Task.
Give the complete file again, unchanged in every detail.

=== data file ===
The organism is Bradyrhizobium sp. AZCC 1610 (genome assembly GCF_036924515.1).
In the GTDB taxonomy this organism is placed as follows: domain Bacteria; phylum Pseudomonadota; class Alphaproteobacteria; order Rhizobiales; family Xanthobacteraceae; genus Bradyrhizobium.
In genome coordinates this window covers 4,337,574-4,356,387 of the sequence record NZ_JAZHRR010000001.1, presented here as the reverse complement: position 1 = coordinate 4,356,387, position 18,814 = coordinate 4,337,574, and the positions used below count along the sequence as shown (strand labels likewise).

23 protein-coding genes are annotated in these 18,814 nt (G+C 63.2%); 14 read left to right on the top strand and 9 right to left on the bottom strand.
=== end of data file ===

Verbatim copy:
The organism is Bradyrhizobium sp. AZCC 1610 (genome assembly GCF_036924515.1).
In the GTDB taxonomy this organism is placed as follows: domain Bacteria; phylum Pseudomonadota; class Alphaproteobacteria; order Rhizobiales; family Xanthobacteraceae; genus Bradyrhizobium.
In genome coordinates this window covers 4,337,574-4,356,387 of the sequence record NZ_JAZHRR010000001.1, presented here as the reverse complement: position 1 = coordinate 4,356,387, position 18,814 = coordinate 4,337,574, and the positions used below count along the sequence as shown (strand labels likewise).

23 protein-coding genes are annotated in these 18,814 nt (G+C 63.2%); 14 read left to right on the top strand and 9 right to left on the bottom strand.